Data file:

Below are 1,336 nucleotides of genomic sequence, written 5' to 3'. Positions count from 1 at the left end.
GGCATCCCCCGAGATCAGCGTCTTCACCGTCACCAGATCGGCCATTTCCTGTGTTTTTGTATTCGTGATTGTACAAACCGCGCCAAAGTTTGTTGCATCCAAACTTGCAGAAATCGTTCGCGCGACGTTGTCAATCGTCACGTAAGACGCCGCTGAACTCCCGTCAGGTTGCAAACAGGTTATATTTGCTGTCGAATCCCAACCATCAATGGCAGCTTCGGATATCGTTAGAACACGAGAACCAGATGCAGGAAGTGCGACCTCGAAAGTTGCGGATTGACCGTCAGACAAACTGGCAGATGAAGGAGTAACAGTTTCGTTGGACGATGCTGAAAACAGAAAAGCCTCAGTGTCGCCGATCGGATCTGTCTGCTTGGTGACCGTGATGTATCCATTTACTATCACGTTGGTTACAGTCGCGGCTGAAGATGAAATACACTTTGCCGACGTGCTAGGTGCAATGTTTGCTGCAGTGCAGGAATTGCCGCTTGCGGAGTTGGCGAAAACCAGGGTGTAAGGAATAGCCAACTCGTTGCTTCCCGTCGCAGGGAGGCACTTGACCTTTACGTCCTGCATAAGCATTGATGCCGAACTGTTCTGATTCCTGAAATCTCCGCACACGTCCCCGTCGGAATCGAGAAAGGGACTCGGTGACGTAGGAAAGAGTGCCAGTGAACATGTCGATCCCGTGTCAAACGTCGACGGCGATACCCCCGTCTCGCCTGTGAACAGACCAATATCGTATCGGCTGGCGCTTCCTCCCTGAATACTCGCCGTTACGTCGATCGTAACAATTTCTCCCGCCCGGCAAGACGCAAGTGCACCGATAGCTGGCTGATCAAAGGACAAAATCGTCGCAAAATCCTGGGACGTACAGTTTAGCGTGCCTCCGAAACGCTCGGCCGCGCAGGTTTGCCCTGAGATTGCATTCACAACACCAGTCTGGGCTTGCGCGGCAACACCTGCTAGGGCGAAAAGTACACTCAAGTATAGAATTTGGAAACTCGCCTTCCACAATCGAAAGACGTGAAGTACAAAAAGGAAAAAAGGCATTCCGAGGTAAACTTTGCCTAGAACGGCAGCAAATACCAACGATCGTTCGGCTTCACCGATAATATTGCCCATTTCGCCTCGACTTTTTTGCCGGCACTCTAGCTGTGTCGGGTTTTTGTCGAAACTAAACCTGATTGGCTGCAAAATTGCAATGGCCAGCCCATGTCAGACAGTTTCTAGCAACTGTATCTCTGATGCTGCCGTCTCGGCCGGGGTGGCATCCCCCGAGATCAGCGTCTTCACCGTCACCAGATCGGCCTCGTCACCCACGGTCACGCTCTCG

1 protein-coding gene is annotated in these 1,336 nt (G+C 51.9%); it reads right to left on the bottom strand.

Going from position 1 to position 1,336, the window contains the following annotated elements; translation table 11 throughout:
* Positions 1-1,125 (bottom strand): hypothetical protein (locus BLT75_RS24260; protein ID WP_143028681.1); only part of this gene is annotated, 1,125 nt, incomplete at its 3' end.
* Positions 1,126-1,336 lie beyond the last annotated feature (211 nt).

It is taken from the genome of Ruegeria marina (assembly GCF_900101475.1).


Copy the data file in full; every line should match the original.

Below are 1,336 nucleotides of genomic sequence, written 5' to 3'. Positions count from 1 at the left end.
GGCATCCCCCGAGATCAGCGTCTTCACCGTCACCAGATCGGCCATTTCCTGTGTTTTTGTATTCGTGATTGTACAAACCGCGCCAAAGTTTGTTGCATCCAAACTTGCAGAAATCGTTCGCGCGACGTTGTCAATCGTCACGTAAGACGCCGCTGAACTCCCGTCAGGTTGCAAACAGGTTATATTTGCTGTCGAATCCCAACCATCAATGGCAGCTTCGGATATCGTTAGAACACGAGAACCAGATGCAGGAAGTGCGACCTCGAAAGTTGCGGATTGACCGTCAGACAAACTGGCAGATGAAGGAGTAACAGTTTCGTTGGACGATGCTGAAAACAGAAAAGCCTCAGTGTCGCCGATCGGATCTGTCTGCTTGGTGACCGTGATGTATCCATTTACTATCACGTTGGTTACAGTCGCGGCTGAAGATGAAATACACTTTGCCGACGTGCTAGGTGCAATGTTTGCTGCAGTGCAGGAATTGCCGCTTGCGGAGTTGGCGAAAACCAGGGTGTAAGGAATAGCCAACTCGTTGCTTCCCGTCGCAGGGAGGCACTTGACCTTTACGTCCTGCATAAGCATTGATGCCGAACTGTTCTGATTCCTGAAATCTCCGCACACGTCCCCGTCGGAATCGAGAAAGGGACTCGGTGACGTAGGAAAGAGTGCCAGTGAACATGTCGATCCCGTGTCAAACGTCGACGGCGATACCCCCGTCTCGCCTGTGAACAGACCAATATCGTATCGGCTGGCGCTTCCTCCCTGAATACTCGCCGTTACGTCGATCGTAACAATTTCTCCCGCCCGGCAAGACGCAAGTGCACCGATAGCTGGCTGATCAAAGGACAAAATCGTCGCAAAATCCTGGGACGTACAGTTTAGCGTGCCTCCGAAACGCTCGGCCGCGCAGGTTTGCCCTGAGATTGCATTCACAACACCAGTCTGGGCTTGCGCGGCAACACCTGCTAGGGCGAAAAGTACACTCAAGTATAGAATTTGGAAACTCGCCTTCCACAATCGAAAGACGTGAAGTACAAAAAGGAAAAAAGGCATTCCGAGGTAAACTTTGCCTAGAACGGCAGCAAATACCAACGATCGTTCGGCTTCACCGATAATATTGCCCATTTCGCCTCGACTTTTTTGCCGGCACTCTAGCTGTGTCGGGTTTTTGTCGAAACTAAACCTGATTGGCTGCAAAATTGCAATGGCCAGCCCATGTCAGACAGTTTCTAGCAACTGTATCTCTGATGCTGCCGTCTCGGCCGGGGTGGCATCCCCCGAGATCAGCGTCTTCACCGTCACCAGATCGGCCTCGTCACCCACGGTCACGCTCTCG

1 protein-coding gene is annotated in these 1,336 nt (G+C 51.9%); it reads right to left on the bottom strand.

Going from position 1 to position 1,336, the window contains the following annotated elements; translation table 11 throughout:
* Positions 1-1,125 (bottom strand): hypothetical protein (locus BLT75_RS24260; protein ID WP_143028681.1); only part of this gene is annotated, 1,125 nt, incomplete at its 3' end.
* Positions 1,126-1,336 lie beyond the last annotated feature (211 nt).

It is taken from the genome of Ruegeria marina (assembly GCF_900101475.1).